spherical polar coordinates then one need only rewrite the spatial line element as

d 2 = dr 2 + r 2 d 2 + r 2 sin2 d 2 .

It is interesting to compare (17.53) with our discussion of the Newtonian limit

in Chapter 7, where we considered weak gravitational fields, static sources and

slowly moving test particles. Under these assumptions, we found that we recovered

the Newtonian equation of motion for a test particle provided that we made the

identification h00 = 2 /c2 , where is the Newtonian gravitational potential. In

the solution (17.53), we have arrived at the Newtonian limit without making any

restriction on the velocity of the test particle. This generalisation is important,

as previously we needed to consider only the effects of the g00 -component of

the metric, but, as the above solution shows, the trajectories of relativistic test

particles and photons also depend on the metric spatial components.

As an example of the line element (17.53), let us consider the simple case of

a static spherical object of mass M, so that the Newtonian gravitational potential

is given by = ’GM/r, where r is a radial coordinate. In this case, adopting

spherical polar spatial coordinates, the line element in the Newtonian limit is

given by

2GM 2GM

ds2 = c2 1 ’ dt2 ’ 1 + dr 2 + r 2 d + r 2 sin2 d

2 2

c2 r c2 r

which is straightforwardly shown to be identical to the Schwarzschild solution,

to first order in M. In the Solar System, this approximation is sufficiently accu-

rate to determine correctly the bending of light and gravitational redshifts (the

Shapiro effect) induced by the Sun, giving identical results to those discussed in

Chapter 10. The accuracy of the above approximation is, however, insufficient to

predict perihelion shifts correctly. This is not surprising, since perihelion shift is

a cumulative effect.

17.11 The energy“momentum of the gravitational field

Physically, one would expect the gravitational field to carry energy“momentum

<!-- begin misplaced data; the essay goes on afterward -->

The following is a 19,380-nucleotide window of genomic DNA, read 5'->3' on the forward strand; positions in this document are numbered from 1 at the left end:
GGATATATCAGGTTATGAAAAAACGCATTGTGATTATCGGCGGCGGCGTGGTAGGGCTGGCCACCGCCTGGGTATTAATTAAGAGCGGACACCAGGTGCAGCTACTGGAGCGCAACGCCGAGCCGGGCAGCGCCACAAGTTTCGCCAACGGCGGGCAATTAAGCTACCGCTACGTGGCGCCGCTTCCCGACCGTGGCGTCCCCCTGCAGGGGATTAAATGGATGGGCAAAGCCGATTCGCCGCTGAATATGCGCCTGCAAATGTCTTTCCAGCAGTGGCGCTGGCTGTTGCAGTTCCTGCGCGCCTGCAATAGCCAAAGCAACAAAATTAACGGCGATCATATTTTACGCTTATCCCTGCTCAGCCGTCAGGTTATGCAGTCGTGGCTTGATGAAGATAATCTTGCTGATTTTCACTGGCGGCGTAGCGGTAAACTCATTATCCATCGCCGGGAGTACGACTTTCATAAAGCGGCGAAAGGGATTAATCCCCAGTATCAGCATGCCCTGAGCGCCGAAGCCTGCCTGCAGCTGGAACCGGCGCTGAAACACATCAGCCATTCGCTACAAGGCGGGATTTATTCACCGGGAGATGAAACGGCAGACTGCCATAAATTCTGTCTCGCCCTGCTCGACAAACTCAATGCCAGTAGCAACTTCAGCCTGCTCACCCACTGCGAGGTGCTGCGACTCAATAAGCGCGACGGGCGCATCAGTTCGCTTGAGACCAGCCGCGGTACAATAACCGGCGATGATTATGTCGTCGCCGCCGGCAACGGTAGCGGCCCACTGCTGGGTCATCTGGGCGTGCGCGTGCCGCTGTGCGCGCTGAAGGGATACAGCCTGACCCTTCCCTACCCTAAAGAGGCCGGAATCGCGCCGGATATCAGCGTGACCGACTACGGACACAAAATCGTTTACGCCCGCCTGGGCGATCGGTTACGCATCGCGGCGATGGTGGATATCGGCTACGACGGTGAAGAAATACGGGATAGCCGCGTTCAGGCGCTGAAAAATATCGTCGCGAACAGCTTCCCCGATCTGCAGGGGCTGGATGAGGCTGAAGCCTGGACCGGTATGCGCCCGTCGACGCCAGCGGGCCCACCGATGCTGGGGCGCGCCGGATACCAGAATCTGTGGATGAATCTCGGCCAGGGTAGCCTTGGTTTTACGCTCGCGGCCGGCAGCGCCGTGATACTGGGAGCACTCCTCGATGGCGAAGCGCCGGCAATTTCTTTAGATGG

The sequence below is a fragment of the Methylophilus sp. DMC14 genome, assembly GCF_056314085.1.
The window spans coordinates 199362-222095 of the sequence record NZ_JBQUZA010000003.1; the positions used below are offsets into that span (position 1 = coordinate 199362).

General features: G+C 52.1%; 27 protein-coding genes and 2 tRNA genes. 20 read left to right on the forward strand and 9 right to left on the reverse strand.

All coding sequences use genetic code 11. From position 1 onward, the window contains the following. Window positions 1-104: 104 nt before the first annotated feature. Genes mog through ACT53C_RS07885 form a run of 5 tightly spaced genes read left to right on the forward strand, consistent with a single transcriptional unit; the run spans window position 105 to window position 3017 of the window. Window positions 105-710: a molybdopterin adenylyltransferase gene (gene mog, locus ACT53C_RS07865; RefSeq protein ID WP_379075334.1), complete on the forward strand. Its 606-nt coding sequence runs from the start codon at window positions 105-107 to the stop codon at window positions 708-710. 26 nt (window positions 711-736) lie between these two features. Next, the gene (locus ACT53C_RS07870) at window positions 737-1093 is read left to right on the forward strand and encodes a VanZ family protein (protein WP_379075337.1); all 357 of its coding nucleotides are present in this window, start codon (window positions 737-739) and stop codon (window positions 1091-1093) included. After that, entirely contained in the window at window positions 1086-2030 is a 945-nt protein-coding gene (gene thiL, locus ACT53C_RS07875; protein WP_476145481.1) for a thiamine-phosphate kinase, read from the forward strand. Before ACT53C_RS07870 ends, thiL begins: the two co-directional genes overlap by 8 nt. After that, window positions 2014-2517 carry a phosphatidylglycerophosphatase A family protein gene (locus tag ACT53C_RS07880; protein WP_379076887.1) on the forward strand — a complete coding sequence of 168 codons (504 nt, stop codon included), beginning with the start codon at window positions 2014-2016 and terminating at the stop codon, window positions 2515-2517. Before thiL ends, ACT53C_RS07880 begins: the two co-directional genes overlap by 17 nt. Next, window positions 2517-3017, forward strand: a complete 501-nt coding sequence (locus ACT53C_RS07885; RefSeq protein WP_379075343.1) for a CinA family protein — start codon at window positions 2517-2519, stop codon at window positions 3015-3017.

just as, for example, the electromagnetic field does. Unfortunately, the task of

assigning an energy density to a gravitational field is famously difficult, both

technically and in principle. From our discussion of the equivalence principle in

Chapter 7, we know that transforming coordinates to a freely falling frame can

always eliminate gravitational effects at any one event. As a result, there is no local

notion of gravitational energy density in general relativity. Moreover, in a general

spacetime there is no reason why energy and momentum should be conserved.

In electromagnetism, for example, the conservation of energy and momentum

for the field is a direct consequence of the symmetries of the Minkowski space-

time assumed in the theory. In a general spacetime, however, there are no such

487

17.11 The energy“momentum of the gravitational field

symmetries. Even in the linearised gravitational theory developed in this chapter,

the field h represents a weak distortion of Minkowski space and so the Lorentz

symmetry properties are lost.

Nevertheless, as we have remarked several times, one can also regard the

linearised theory as describing a simple rank-2 tensor field h in Cartesian

inertial coordinates propagating in a fixed Minkowski spacetime background. We

might therefore hope to assign an energy“momentum tensor to this field just as

we do for electromagnetism, or any other field theory in Minkowski spacetime.

As was discussed in Section 17.4, the linearised gravitational theory ignores the

energy“momentum associated with the gravitational field itself (i.e. the ˜gravity

of gravity™). To include this contribution, and thereby go beyond the linearised

theory, one must modify the linearised field equations to read

8G

G1 =’ +t

T

c4

1

where G is the linearised Einstein tensor, T is the energy“momentum tensor

of any matter present and t is the energy“momentum tensor of the gravitational

field itself. Trivially rearranging this equation gives

8G 8G

G1 + t =’ 4 T

c4 c

Returning to the exact Einstein equations, however, we may expand beyond first

order to obtain

8G

G ≡ G 1 +G 2 +··· = ’ 4 T (17.54)

c

where superscripts in parentheses indicate the order of the expansion in h . This

suggests that, to a good approximation, we should make the identification

c4

t≡ G2 (17.55)

8G

This is also in keeping with our experience of other field theories in Minkowski

spacetime, such as electromagnetism, in which the energy“momentum tensor is

quadratic in the field variable. One should not, however, be too firmly guided by

the analogy with electromagnetism. The reason why the electromagnetic energy“

momentum tensor is quadratic in the field variable is that the electromagnetic

field (constituted by photons in the quantum description) does not carry charge

and so cannot act as its own source. Indeed, this is the physical reason why

electromagnetism is a linear theory. In the gravitational case, however, one could

in fact include the higher-order terms in (17.54) in the definition of t ; these

terms correspond to the contribution to the total energy“momentum arising from

the gravitational interaction of the gravitational field with itself. Nevertheless,

when the gravitational field is weak these higher-order terms may be neglected.

488 Linearised general relativity